Earlier this week we talked about the vexing problem facing liberals in New York State. Having lost her primary bid against Governor Andrew Cuomo, actress and activist Cynthia Nixon was still on the ballot in the governor’s race on the Working Families Party (WFP) line. This threatens to siphon away votes from Cuomo if disgruntled supporters of the new Democratic Socialist movement decide to vote for her anyway. But with only five weeks until the election it remained unclear how they were going to get Nixon off the ballot.

They appear to at least believe they’ve found the legal means to do so. While a number of other schemes have been considered, their original plan in the event that Nixon lost the primary was to run her for the State Assembly in the 66th district where she lives. They had a placeholder candidate on their ballot in that race who was standing by to be removed so Nixon could take his place. (As per New York’s byzantine election laws, past a certain date you can only be taken off the ballot by being appointed to another government office, running for a different office, moving out of the state or dying.) Last I’d heard, Nixon hadn’t gone along with the plan and had made demands which needed to be met before she would agree. But something happened, and Zack Fink posted the filing by the WFP this morning indicating their intentions.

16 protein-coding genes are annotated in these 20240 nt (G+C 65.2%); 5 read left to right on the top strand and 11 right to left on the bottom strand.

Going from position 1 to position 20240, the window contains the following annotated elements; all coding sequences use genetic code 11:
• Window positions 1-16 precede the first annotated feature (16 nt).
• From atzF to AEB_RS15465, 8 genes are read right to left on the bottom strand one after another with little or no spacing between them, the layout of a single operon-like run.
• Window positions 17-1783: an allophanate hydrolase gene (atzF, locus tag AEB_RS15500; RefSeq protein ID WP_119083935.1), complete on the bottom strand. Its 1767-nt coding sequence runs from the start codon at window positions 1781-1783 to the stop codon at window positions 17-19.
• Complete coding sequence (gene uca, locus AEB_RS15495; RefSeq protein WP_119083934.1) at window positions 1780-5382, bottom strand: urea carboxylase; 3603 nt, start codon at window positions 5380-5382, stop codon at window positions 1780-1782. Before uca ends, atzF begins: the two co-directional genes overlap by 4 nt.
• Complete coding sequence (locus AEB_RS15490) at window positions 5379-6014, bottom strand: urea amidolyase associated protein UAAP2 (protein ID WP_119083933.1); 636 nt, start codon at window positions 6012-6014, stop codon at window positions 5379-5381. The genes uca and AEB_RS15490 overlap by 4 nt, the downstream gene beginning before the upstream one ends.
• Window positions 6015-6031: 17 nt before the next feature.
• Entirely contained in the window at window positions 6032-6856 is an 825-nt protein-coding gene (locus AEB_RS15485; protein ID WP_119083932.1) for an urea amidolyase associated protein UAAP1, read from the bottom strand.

So the WFP found a way to take Doug Seidman off the ballot in the 66th and are submitting Cynthia Nixon in his place. They did it by nominating Seidman for a judgeship last week. That was the plan all along, but there are questions remaining. Doesn’t Nixon have to file to run for the Assembly first? I mean, they can’t just go pick a name out of a hat and nominate anyone they choose if the person has no interest in running, right?

New York’s Board of Elections is still going to have to approve the change and they’ve already waited a long time to finalize the ballots for printing. Since the state government is controlled almost entirely by Democrats they’ll likely be motivated to do anything they can to keep Cuomo’s position safe. But they’ll also have to make sure they’ve followed the law, particularly since the local press is really digging into this story every week.

Here’s an exit question to consider. Assuming they pull this transparently phony scheme off and Nixon is on the ballot for the Assembly in the 66th, what if she wins? Her name recognition in Greenwich Village has to be near 100% and she’s very popular. Will she actually go out and campaign against herself, begging everyone not to vote for her even though she’s submitted herself as a candidate? If she wins she’ll knock 10 term incumbent Deborah Glick out of office. And what then? Do you really expect Cynthia Nixon to go to Albany and actually serve in the Assembly? Would she just not show up for work or resign as soon as she’s sworn in? Either way, the WFP has removed all pretense of seriousness from this situation and made a complete joke out of the election process.